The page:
Glaucoma – a condition of optic neuropathy leading to progressive visual field loss often associated with raised intraocular pressure. It is fair to say that our definition for this condition has remained unchanged over the last 25 years and the treatment principle continues to surround lowering of intraocular pressure (IOP). The way we go about achieving that, however, has transformed over the last quarter of a century!

If you were found to be a glaucoma suspect 25 years ago in the UK, your optometrist would refer you to the local hospital eye service (HES) where you’d be assessed by an ophthalmologist, whose special interest may or may not be glaucoma. In fact, glaucoma was mostly managed in general ophthalmic clinics and glaucoma subspecialist clinics existed in the minority. As the demand for glaucoma care in the secondary setting increased, a different way of working was needed and the concept of shared-care was born.

Figure 1: Optometry colleagues awarded with professional qualifications to partake in glaucoma shared care.

Specialist optometrists in the community began to participate in local glaucoma referral refinement schemes, reducing the false positive referral rate into HES. Hospital optometrists, nurses and orthoptists ‘skilled up’ to co-manage existing glaucoma patients, significantly increasing the HES capacity (Figure 1). In the last decade the concept of the virtual glaucoma clinic has gained momentum in the UK, where carefully selected glaucoma patients can be safely monitored without the need for a face-to-face consultation.

One of the landmark events was the publication of National Institute of Health & Care Excellence (NICE) glaucoma guidance and the National Patient Safety Alert in 2009 [1]. These publications addressed the standard of care glaucoma patients should receive, the qualifications of the healthcare providers and re-balanced the new-to-follow-up ratio in glaucoma clinics. After these publications we saw a rapid expansion of glaucoma services across the UK and the battle to tackle the increasing demand due to an ageing population is still ongoing.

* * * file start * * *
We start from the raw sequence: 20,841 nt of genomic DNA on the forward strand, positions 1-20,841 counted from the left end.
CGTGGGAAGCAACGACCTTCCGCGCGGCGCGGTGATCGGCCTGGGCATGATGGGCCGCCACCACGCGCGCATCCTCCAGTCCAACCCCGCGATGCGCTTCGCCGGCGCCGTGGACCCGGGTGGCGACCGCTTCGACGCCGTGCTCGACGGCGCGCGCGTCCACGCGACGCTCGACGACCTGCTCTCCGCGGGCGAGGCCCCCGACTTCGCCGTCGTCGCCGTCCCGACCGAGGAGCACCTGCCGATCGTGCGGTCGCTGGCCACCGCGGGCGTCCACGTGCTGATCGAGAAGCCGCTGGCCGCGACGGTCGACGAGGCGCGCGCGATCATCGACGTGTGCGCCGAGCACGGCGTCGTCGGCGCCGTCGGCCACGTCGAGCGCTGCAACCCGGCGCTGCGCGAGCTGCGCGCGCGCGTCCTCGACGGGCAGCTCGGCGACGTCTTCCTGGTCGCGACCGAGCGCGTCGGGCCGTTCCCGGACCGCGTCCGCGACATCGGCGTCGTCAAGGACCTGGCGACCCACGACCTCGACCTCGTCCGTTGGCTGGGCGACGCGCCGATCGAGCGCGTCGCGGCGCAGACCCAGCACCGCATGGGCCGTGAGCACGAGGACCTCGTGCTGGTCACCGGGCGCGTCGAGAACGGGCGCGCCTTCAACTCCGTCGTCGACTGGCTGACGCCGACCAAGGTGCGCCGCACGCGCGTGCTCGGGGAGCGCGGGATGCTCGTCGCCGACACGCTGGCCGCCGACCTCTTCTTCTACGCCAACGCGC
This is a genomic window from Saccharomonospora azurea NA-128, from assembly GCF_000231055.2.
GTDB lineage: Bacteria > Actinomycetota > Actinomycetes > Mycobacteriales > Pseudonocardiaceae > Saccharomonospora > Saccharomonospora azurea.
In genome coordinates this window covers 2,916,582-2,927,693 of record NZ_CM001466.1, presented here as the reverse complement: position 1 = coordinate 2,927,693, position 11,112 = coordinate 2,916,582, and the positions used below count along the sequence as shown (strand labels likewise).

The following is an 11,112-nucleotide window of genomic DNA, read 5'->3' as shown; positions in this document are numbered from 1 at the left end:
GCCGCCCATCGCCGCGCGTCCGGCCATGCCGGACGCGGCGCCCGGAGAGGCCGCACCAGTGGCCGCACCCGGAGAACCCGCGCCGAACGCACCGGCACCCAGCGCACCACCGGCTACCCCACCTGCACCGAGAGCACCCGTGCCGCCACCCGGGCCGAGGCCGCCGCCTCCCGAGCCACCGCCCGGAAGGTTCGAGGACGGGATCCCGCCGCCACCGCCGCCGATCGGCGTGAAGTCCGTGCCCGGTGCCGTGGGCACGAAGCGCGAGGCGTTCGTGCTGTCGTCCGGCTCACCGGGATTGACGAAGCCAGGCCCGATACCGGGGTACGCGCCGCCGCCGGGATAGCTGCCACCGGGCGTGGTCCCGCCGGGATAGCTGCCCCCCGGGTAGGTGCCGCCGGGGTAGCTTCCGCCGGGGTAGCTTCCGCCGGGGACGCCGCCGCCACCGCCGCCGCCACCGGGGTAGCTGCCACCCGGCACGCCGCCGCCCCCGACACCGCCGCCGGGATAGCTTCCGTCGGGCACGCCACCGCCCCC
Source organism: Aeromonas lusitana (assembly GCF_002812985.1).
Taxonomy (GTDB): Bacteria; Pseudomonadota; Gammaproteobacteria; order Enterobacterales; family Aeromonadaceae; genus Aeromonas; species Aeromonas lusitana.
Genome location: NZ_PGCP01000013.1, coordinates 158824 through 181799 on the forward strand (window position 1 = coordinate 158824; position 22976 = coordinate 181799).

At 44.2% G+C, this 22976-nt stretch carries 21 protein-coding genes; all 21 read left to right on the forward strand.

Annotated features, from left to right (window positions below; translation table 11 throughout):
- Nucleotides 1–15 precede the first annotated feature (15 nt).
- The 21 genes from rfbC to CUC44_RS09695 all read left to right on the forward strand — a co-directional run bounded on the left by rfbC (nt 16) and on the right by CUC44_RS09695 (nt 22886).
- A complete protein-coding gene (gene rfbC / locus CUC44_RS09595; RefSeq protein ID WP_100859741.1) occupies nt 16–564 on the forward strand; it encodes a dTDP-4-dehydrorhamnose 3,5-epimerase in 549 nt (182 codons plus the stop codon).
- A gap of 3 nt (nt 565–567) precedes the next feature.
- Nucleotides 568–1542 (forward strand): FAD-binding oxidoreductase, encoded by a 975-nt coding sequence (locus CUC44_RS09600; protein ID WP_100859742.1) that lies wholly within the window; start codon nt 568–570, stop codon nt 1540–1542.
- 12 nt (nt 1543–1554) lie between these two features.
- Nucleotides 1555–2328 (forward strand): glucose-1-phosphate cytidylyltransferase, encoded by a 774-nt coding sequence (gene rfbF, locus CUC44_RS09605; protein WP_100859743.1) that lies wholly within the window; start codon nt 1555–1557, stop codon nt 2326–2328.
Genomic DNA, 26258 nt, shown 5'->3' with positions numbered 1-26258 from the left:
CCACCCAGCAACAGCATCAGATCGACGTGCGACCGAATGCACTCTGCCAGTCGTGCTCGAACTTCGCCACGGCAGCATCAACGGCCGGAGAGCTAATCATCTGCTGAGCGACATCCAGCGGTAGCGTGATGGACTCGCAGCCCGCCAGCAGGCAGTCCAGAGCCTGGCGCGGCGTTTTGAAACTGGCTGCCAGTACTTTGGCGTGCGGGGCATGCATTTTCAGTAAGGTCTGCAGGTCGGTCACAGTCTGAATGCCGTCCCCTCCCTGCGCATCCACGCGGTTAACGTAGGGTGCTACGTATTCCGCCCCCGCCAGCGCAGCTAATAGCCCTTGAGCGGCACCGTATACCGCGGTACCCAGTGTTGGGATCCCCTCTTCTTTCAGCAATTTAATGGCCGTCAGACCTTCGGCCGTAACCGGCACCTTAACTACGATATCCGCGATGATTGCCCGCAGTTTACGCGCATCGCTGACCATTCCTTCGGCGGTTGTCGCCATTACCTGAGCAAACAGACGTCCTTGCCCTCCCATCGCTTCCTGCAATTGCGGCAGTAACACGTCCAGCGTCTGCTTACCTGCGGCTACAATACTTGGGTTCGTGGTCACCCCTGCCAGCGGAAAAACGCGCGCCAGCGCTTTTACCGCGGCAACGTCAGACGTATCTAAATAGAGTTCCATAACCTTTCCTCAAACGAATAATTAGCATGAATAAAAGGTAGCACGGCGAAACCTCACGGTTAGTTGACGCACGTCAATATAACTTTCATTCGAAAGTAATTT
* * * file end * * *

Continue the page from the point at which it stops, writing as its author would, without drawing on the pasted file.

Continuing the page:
Assessment

Pressure, discs and fields have remained the ‘holy trinity’ in glaucoma assessment for the last 25 years, but our understanding of them has changed substantially. Goldmann applanation tonometry remained the gold standard of IOP measurement, although more portable devices like tonopen and icare gained popularity with our community optometrists and paediatric colleagues. The concept of central corneal thickness began to establish its importance in our assessment of glaucoma risk (e.g. thinner corneal thickness is a risk factor for glaucoma conversion in ocular hypertensives) and the ability to measure corneal hysteresis changed our understanding of tonometry. Diurnal variation of IOP changed from a scientific understanding to a more concrete clinical assessment through hospital phasing service, use of portable devices like icare home tonometry or the Sensimed Triggerfish contact lens continuous monitoring system.

Optic disc assessment has been enhanced with the gradual introduction of various imaging technologies. Although the popular vertical cup-to-disc ratio remained within the glaucoma nomenclature, our understanding of the importance of rim width and area expanded, especially with the introduction of concepts like the ISNT rule [2], alpha and beta zones in parapapillary atrophy [3] and the Bruch’s membrane opening [4]. Imaging modalities have evolved from simple colour photography to stereo-photography; laser scanning technology brought us Heidelberg retina tomograph (HRT), GDx, optical coherence tomography (OCT) nerve fibre layering analysis to now macular ganglions cell assessment (Figure 2).